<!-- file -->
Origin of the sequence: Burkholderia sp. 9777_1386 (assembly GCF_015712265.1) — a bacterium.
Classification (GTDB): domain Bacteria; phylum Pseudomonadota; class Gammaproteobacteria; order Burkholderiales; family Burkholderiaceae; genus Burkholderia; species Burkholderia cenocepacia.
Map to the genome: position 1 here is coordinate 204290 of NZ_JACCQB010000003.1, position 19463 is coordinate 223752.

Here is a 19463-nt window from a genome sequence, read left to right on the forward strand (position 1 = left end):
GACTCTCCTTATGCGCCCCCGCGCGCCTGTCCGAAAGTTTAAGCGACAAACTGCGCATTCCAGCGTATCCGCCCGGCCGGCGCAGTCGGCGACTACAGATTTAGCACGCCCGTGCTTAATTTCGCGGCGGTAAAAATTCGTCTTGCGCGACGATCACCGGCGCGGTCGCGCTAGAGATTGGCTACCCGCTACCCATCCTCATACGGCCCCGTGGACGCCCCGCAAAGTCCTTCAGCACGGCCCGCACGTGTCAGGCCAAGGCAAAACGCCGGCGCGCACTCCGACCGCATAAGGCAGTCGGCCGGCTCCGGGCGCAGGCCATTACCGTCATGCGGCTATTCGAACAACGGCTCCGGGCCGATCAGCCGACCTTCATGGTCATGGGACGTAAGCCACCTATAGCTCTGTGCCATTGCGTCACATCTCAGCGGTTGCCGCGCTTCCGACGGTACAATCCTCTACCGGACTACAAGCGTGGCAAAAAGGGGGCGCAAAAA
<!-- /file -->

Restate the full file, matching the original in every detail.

Origin of the sequence: Burkholderia sp. 9777_1386 (assembly GCF_015712265.1) — a bacterium.
Classification (GTDB): domain Bacteria; phylum Pseudomonadota; class Gammaproteobacteria; order Burkholderiales; family Burkholderiaceae; genus Burkholderia; species Burkholderia cenocepacia.
Map to the genome: position 1 here is coordinate 204290 of NZ_JACCQB010000003.1, position 19463 is coordinate 223752.

Here is a 19463-nt window from a genome sequence, read left to right on the forward strand (position 1 = left end):
GACTCTCCTTATGCGCCCCCGCGCGCCTGTCCGAAAGTTTAAGCGACAAACTGCGCATTCCAGCGTATCCGCCCGGCCGGCGCAGTCGGCGACTACAGATTTAGCACGCCCGTGCTTAATTTCGCGGCGGTAAAAATTCGTCTTGCGCGACGATCACCGGCGCGGTCGCGCTAGAGATTGGCTACCCGCTACCCATCCTCATACGGCCCCGTGGACGCCCCGCAAAGTCCTTCAGCACGGCCCGCACGTGTCAGGCCAAGGCAAAACGCCGGCGCGCACTCCGACCGCATAAGGCAGTCGGCCGGCTCCGGGCGCAGGCCATTACCGTCATGCGGCTATTCGAACAACGGCTCCGGGCCGATCAGCCGACCTTCATGGTCATGGGACGTAAGCCACCTATAGCTCTGTGCCATTGCGTCACATCTCAGCGGTTGCCGCGCTTCCGACGGTACAATCCTCTACCGGACTACAAGCGTGGCAAAAAGGGGGCGCAAAAA